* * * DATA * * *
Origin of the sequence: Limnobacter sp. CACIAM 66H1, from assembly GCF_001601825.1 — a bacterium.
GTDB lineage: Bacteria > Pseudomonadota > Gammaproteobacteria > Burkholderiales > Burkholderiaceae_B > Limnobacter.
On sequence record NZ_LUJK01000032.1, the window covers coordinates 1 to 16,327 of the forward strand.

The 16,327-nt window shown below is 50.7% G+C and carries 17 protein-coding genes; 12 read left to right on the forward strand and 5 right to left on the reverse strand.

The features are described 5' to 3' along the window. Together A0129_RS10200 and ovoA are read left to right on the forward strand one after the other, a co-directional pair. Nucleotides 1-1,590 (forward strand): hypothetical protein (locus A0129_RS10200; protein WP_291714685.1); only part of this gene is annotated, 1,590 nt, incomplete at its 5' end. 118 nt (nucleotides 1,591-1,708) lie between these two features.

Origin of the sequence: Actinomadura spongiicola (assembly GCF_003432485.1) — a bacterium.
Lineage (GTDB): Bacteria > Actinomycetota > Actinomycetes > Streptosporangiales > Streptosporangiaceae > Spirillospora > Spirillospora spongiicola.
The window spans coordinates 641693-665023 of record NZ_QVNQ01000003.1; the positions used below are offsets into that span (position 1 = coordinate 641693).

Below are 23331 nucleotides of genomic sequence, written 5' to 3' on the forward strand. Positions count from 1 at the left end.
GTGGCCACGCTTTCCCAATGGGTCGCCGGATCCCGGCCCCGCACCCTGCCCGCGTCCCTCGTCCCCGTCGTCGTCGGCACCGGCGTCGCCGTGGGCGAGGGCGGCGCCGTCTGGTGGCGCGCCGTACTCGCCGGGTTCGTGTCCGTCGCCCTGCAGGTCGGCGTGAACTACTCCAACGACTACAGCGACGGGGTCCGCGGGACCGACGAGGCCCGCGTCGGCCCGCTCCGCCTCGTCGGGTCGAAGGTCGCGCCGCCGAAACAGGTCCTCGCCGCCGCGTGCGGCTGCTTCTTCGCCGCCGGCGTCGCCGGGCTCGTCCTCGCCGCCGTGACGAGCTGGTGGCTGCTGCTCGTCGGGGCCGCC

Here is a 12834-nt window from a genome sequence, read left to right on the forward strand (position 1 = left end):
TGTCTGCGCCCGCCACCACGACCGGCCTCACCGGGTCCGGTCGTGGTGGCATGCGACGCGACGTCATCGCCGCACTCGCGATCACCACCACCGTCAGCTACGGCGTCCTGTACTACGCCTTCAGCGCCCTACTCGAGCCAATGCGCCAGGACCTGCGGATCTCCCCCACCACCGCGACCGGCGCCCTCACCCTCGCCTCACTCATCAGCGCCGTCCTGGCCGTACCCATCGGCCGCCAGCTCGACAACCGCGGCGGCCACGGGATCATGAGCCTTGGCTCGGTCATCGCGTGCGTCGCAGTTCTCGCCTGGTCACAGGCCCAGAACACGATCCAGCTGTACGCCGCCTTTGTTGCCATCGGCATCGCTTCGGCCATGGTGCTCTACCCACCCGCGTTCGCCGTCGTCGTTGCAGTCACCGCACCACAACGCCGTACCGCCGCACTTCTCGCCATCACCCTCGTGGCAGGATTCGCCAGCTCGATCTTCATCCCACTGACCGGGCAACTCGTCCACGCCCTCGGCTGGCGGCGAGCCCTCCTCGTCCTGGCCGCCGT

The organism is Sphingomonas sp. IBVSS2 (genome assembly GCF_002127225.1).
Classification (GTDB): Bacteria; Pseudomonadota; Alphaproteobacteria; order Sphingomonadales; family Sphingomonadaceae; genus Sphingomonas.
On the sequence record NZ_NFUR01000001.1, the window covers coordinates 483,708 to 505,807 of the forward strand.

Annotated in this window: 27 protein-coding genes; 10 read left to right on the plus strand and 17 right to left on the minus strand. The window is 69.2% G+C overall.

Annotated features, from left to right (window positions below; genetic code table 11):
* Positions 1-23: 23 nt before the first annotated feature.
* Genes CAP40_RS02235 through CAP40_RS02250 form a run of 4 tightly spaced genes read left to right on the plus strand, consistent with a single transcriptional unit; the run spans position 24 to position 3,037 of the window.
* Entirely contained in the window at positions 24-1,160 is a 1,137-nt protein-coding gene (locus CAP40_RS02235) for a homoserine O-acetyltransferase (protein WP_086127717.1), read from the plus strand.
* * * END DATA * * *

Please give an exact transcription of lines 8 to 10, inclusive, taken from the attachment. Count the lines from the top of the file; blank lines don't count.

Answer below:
The window spans coordinates 641693-665023 of record NZ_QVNQ01000003.1; the positions used below are offsets into that span (position 1 = coordinate 641693).

Below are 23331 nucleotides of genomic sequence, written 5' to 3' on the forward strand. Positions count from 1 at the left end.
GTGGCCACGCTTTCCCAATGGGTCGCCGGATCCCGGCCCCGCACCCTGCCCGCGTCCCTCGTCCCCGTCGTCGTCGGCACCGGCGTCGCCGTGGGCGAGGGCGGCGCCGTCTGGTGGCGCGCCGTACTCGCCGGGTTCGTGTCCGTCGCCCTGCAGGTCGGCGTGAACTACTCCAACGACTACAGCGACGGGGTCCGCGGGACCGACGAGGCCCGCGTCGGCCCGCTCCGCCTCGTCGGGTCGAAGGTCGCGCCGCCGAAACAGGTCCTCGCCGCCGCGTGCGGCTGCTTCTTCGCCGCCGGCGTCGCCGGGCTCGTCCTCGCCGCCGTGACGAGCTGGTGGCTGCTGCTCGTCGGGGCCGCC